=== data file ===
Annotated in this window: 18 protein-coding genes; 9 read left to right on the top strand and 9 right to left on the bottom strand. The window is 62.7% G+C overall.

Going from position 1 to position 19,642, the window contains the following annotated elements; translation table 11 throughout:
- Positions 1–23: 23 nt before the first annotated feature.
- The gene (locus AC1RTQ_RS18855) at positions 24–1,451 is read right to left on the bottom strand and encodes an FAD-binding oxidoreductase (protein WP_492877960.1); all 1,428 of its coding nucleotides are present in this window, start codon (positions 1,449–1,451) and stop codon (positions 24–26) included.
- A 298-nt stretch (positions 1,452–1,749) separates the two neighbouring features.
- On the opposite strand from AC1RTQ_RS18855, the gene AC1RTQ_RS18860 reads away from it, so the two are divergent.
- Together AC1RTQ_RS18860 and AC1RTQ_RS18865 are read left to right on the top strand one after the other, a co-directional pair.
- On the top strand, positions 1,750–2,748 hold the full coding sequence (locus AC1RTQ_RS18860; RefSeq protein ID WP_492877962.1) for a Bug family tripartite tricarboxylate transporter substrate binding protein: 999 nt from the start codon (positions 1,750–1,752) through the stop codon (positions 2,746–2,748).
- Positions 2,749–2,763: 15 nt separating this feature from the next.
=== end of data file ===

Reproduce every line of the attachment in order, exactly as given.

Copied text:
Annotated in this window: 18 protein-coding genes; 9 read left to right on the top strand and 9 right to left on the bottom strand. The window is 62.7% G+C overall.

Going from position 1 to position 19,642, the window contains the following annotated elements; translation table 11 throughout:
- Positions 1–23: 23 nt before the first annotated feature.
- The gene (locus AC1RTQ_RS18855) at positions 24–1,451 is read right to left on the bottom strand and encodes an FAD-binding oxidoreductase (protein WP_492877960.1); all 1,428 of its coding nucleotides are present in this window, start codon (positions 1,449–1,451) and stop codon (positions 24–26) included.
- A 298-nt stretch (positions 1,452–1,749) separates the two neighbouring features.
- On the opposite strand from AC1RTQ_RS18855, the gene AC1RTQ_RS18860 reads away from it, so the two are divergent.
- Together AC1RTQ_RS18860 and AC1RTQ_RS18865 are read left to right on the top strand one after the other, a co-directional pair.
- On the top strand, positions 1,750–2,748 hold the full coding sequence (locus AC1RTQ_RS18860; RefSeq protein ID WP_492877962.1) for a Bug family tripartite tricarboxylate transporter substrate binding protein: 999 nt from the start codon (positions 1,750–1,752) through the stop codon (positions 2,746–2,748).
- Positions 2,749–2,763: 15 nt separating this feature from the next.